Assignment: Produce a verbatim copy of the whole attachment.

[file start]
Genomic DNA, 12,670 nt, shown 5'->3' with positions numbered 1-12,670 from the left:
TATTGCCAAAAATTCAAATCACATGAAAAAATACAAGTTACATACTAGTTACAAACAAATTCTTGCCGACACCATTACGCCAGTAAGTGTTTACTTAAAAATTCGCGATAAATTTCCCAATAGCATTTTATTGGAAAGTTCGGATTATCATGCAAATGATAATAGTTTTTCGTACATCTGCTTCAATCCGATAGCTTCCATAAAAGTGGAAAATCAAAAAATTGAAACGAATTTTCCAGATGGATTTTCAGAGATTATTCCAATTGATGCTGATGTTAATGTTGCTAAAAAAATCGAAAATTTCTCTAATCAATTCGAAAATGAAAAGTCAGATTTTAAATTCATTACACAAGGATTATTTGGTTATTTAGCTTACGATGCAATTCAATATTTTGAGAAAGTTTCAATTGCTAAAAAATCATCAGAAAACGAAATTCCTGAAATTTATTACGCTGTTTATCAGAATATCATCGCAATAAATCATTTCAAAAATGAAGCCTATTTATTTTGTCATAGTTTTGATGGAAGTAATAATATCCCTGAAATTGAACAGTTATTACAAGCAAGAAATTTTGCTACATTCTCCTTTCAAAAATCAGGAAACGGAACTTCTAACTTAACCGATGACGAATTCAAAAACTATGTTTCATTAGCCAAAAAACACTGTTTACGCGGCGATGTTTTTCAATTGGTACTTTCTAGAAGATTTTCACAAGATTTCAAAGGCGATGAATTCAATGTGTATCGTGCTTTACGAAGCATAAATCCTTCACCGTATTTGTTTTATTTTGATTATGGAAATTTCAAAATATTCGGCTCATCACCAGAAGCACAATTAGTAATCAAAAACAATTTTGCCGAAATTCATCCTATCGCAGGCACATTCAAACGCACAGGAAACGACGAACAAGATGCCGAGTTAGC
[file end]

Genomic DNA, 12,670 nt, shown 5'->3' with positions numbered 1-12,670 from the left:
TATTGCCAAAAATTCAAATCACATGAAAAAATACAAGTTACATACTAGTTACAAACAAATTCTTGCCGACACCATTACGCCAGTAAGTGTTTACTTAAAAATTCGCGATAAATTTCCCAATAGCATTTTATTGGAAAGTTCGGATTATCATGCAAATGATAATAGTTTTTCGTACATCTGCTTCAATCCGATAGCTTCCATAAAAGTGGAAAATCAAAAAATTGAAACGAATTTTCCAGATGGATTTTCAGAGATTATTCCAATTGATGCTGATGTTAATGTTGCTAAAAAAATCGAAAATTTCTCTAATCAATTCGAAAATGAAAAGTCAGATTTTAAATTCATTACACAAGGATTATTTGGTTATTTAGCTTACGATGCAATTCAATATTTTGAGAAAGTTTCAATTGCTAAAAAATCATCAGAAAACGAAATTCCTGAAATTTATTACGCTGTTTATCAGAATATCATCGCAATAAATCATTTCAAAAATGAAGCCTATTTATTTTGTCATAGTTTTGATGGAAGTAATAATATCCCTGAAATTGAACAGTTATTACAAGCAAGAAATTTTGCTACATTCTCCTTTCAAAAATCAGGAAACGGAACTTCTAACTTAACCGATGACGAATTCAAAAACTATGTTTCATTAGCCAAAAAACACTGTTTACGCGGCGATGTTTTTCAATTGGTACTTTCTAGAAGATTTTCACAAGATTTCAAAGGCGATGAATTCAATGTGTATCGTGCTTTACGAAGCATAAATCCTTCACCGTATTTGTTTTATTTTGATTATGGAAATTTCAAAATATTCGGCTCATCACCAGAAGCACAATTAGTAATCAAAAACAATTTTGCCGAAATTCATCCTATCGCAGGCACATTCAAACGCACAGGAAACGACGAACAAGATGCCGAGTTAGC